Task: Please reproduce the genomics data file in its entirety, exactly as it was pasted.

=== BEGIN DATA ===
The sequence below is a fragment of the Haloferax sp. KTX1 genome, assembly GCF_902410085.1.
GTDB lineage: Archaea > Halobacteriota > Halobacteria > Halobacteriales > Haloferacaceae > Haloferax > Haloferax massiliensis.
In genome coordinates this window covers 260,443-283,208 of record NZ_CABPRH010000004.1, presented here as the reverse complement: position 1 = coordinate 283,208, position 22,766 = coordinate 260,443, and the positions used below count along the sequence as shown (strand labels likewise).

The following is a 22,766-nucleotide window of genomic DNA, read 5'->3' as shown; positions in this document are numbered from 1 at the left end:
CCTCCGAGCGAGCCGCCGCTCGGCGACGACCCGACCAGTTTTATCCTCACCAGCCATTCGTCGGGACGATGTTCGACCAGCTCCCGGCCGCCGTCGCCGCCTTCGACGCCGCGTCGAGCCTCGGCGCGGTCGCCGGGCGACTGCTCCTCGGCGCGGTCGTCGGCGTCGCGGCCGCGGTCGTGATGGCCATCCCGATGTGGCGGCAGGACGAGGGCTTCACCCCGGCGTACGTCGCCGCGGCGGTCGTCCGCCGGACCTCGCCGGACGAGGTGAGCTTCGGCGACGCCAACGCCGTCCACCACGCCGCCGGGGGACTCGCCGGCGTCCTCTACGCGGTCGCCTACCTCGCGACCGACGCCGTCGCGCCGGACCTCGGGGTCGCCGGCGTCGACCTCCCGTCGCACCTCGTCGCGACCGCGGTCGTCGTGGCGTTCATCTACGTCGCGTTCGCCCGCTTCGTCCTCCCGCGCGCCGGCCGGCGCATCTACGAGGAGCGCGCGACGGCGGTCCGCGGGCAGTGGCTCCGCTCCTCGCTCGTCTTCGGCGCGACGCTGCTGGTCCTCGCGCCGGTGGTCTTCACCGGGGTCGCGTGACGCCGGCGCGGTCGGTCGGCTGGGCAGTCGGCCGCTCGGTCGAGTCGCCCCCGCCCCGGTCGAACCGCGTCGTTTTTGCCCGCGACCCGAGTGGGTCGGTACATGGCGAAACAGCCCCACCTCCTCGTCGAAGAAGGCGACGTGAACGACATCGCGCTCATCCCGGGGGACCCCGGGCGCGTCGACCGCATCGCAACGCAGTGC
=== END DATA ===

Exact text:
The sequence below is a fragment of the Haloferax sp. KTX1 genome, assembly GCF_902410085.1.
GTDB lineage: Archaea > Halobacteriota > Halobacteria > Halobacteriales > Haloferacaceae > Haloferax > Haloferax massiliensis.
In genome coordinates this window covers 260,443-283,208 of record NZ_CABPRH010000004.1, presented here as the reverse complement: position 1 = coordinate 283,208, position 22,766 = coordinate 260,443, and the positions used below count along the sequence as shown (strand labels likewise).

The following is a 22,766-nucleotide window of genomic DNA, read 5'->3' as shown; positions in this document are numbered from 1 at the left end:
CCTCCGAGCGAGCCGCCGCTCGGCGACGACCCGACCAGTTTTATCCTCACCAGCCATTCGTCGGGACGATGTTCGACCAGCTCCCGGCCGCCGTCGCCGCCTTCGACGCCGCGTCGAGCCTCGGCGCGGTCGCCGGGCGACTGCTCCTCGGCGCGGTCGTCGGCGTCGCGGCCGCGGTCGTGATGGCCATCCCGATGTGGCGGCAGGACGAGGGCTTCACCCCGGCGTACGTCGCCGCGGCGGTCGTCCGCCGGACCTCGCCGGACGAGGTGAGCTTCGGCGACGCCAACGCCGTCCACCACGCCGCCGGGGGACTCGCCGGCGTCCTCTACGCGGTCGCCTACCTCGCGACCGACGCCGTCGCGCCGGACCTCGGGGTCGCCGGCGTCGACCTCCCGTCGCACCTCGTCGCGACCGCGGTCGTCGTGGCGTTCATCTACGTCGCGTTCGCCCGCTTCGTCCTCCCGCGCGCCGGCCGGCGCATCTACGAGGAGCGCGCGACGGCGGTCCGCGGGCAGTGGCTCCGCTCCTCGCTCGTCTTCGGCGCGACGCTGCTGGTCCTCGCGCCGGTGGTCTTCACCGGGGTCGCGTGACGCCGGCGCGGTCGGTCGGCTGGGCAGTCGGCCGCTCGGTCGAGTCGCCCCCGCCCCGGTCGAACCGCGTCGTTTTTGCCCGCGACCCGAGTGGGTCGGTACATGGCGAAACAGCCCCACCTCCTCGTCGAAGAAGGCGACGTGAACGACATCGCGCTCATCCCGGGGGACCCCGGGCGCGTCGACCGCATCGCAACGCAGTGC